Memory boxes have been sparking conversations among residents at The Seaton care home.
The care home receives a memory box once a fortnight from a charity, Dorset Memory Boxes. The boxes are full of artefacts from the 1940s, 50s or 60s with a contents list and ideas of how to start conversations based on the objects in the box.
The Seaton care home manager, Emma Seal says: “We get a memory box delivered every fortnight and each one has a different theme. The residents really enjoy going through the artefacts and it stimulates conversations about the past.”
The boxes contain everything from an old wind-up phone, a ration book, or an old metal teapot, to a bar of Pears soap. Dorset Memory Boxes have more than 160 boxes in their library, so it’s nearly six years before a box is repeated. Volunteers deliver the boxes throughout Devon and Somerset.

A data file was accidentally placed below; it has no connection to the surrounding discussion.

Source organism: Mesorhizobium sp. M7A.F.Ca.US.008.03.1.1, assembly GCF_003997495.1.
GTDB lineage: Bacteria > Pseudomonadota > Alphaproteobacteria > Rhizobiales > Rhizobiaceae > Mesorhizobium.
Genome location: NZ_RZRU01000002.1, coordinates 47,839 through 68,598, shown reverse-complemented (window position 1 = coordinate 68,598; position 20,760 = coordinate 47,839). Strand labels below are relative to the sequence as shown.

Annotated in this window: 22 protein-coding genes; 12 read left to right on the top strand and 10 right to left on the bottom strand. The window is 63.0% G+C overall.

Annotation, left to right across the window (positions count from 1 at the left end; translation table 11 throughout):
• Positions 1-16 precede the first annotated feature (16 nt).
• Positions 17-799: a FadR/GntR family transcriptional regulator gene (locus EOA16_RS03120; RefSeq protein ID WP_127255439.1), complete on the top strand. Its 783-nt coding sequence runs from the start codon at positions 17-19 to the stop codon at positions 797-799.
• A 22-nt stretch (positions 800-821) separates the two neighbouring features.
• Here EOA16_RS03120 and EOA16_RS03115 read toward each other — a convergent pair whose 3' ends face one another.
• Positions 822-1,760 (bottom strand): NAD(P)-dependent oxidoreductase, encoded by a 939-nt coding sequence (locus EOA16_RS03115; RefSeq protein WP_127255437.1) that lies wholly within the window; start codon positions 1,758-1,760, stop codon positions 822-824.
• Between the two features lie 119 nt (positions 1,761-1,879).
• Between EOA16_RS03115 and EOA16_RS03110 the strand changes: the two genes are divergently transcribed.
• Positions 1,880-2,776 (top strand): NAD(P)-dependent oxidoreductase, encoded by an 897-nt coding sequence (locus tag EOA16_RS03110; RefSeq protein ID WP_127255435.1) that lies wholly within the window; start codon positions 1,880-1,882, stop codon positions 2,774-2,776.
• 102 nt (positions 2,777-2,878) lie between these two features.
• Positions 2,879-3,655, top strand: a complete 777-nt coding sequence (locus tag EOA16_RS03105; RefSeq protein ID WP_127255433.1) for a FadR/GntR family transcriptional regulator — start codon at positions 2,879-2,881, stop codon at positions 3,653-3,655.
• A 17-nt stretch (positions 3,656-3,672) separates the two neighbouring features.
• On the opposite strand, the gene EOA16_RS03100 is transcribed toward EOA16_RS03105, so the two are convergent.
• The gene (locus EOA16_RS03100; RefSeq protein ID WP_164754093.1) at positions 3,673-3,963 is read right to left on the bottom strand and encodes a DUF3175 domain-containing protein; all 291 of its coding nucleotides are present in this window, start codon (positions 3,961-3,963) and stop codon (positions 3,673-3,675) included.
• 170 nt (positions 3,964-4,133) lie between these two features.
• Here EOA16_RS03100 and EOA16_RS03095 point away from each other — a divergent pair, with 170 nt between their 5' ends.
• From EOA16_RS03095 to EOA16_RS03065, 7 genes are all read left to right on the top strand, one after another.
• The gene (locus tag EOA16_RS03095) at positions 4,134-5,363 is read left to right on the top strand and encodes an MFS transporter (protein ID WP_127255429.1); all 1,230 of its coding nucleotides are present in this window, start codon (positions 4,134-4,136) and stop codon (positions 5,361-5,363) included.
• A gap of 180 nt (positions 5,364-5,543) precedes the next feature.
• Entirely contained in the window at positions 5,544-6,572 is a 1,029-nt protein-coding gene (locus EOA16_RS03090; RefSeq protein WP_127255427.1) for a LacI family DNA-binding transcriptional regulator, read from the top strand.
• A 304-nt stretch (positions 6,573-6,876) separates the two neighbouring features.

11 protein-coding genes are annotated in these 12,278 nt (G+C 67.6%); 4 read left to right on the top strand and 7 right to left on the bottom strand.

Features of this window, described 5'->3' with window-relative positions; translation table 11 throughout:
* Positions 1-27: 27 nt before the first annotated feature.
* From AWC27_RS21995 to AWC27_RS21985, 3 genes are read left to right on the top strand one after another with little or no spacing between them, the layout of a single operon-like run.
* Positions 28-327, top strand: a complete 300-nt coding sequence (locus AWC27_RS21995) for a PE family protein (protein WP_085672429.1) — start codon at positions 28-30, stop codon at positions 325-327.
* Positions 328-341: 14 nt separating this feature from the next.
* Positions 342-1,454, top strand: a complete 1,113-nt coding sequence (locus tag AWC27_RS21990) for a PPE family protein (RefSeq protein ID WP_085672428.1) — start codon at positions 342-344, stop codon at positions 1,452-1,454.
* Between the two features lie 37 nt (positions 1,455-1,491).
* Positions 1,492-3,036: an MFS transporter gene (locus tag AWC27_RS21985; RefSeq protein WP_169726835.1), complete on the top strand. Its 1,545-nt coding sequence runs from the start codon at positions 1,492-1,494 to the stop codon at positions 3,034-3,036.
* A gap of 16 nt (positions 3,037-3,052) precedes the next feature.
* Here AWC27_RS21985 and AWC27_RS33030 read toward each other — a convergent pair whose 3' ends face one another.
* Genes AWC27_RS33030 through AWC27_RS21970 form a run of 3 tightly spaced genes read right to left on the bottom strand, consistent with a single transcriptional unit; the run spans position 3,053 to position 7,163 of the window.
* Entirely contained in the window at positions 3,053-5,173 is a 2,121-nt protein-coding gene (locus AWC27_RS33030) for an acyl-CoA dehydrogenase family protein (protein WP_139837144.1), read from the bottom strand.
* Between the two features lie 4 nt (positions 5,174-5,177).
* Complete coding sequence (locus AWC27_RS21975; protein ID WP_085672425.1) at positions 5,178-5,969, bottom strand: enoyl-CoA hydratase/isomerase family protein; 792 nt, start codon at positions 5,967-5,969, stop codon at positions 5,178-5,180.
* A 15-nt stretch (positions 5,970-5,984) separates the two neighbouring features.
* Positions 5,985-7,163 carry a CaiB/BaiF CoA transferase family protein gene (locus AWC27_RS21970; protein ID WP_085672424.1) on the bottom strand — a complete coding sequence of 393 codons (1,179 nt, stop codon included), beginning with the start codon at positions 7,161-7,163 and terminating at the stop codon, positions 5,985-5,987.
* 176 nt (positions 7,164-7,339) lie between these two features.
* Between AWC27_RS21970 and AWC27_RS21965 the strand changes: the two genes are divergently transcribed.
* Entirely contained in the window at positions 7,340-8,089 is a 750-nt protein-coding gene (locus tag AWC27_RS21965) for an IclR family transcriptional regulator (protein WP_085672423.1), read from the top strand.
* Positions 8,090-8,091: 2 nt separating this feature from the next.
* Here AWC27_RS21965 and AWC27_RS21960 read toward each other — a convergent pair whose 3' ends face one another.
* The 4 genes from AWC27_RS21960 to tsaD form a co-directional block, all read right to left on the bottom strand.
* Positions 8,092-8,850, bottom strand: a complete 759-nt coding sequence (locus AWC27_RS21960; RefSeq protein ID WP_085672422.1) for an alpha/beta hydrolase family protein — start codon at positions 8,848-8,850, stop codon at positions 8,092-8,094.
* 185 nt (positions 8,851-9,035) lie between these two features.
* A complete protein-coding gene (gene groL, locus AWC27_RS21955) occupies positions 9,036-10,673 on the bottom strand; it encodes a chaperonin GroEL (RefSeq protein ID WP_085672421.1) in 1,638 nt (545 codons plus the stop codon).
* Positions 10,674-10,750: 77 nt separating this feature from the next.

The boxes are made up of items that have been donated or bought from care boot sale sand charity shops. For a person living with a memory-loss condition, the items or objects in a memory box can help them reflect on the past and recall people and events.
Emma explains: “It’s a way of engaging with our residents and encouraging them to talk about their memories. It often leads to residents recalling events from their lives which they may not have spoken about before. Our residents living with dementia can struggle with recollection. The memory box is an opportunity for them to stimulate memory and reconnect with their past.” Making a memory box for a loved one, who is living with dementia, is a great way to recall events from their past and to encourage conversations. To make a memory box, simply fill a shoe box with small items – like photographs, souvenirs, small household items, ticket stubs, or a bar of soap – that will mean something to the recipient.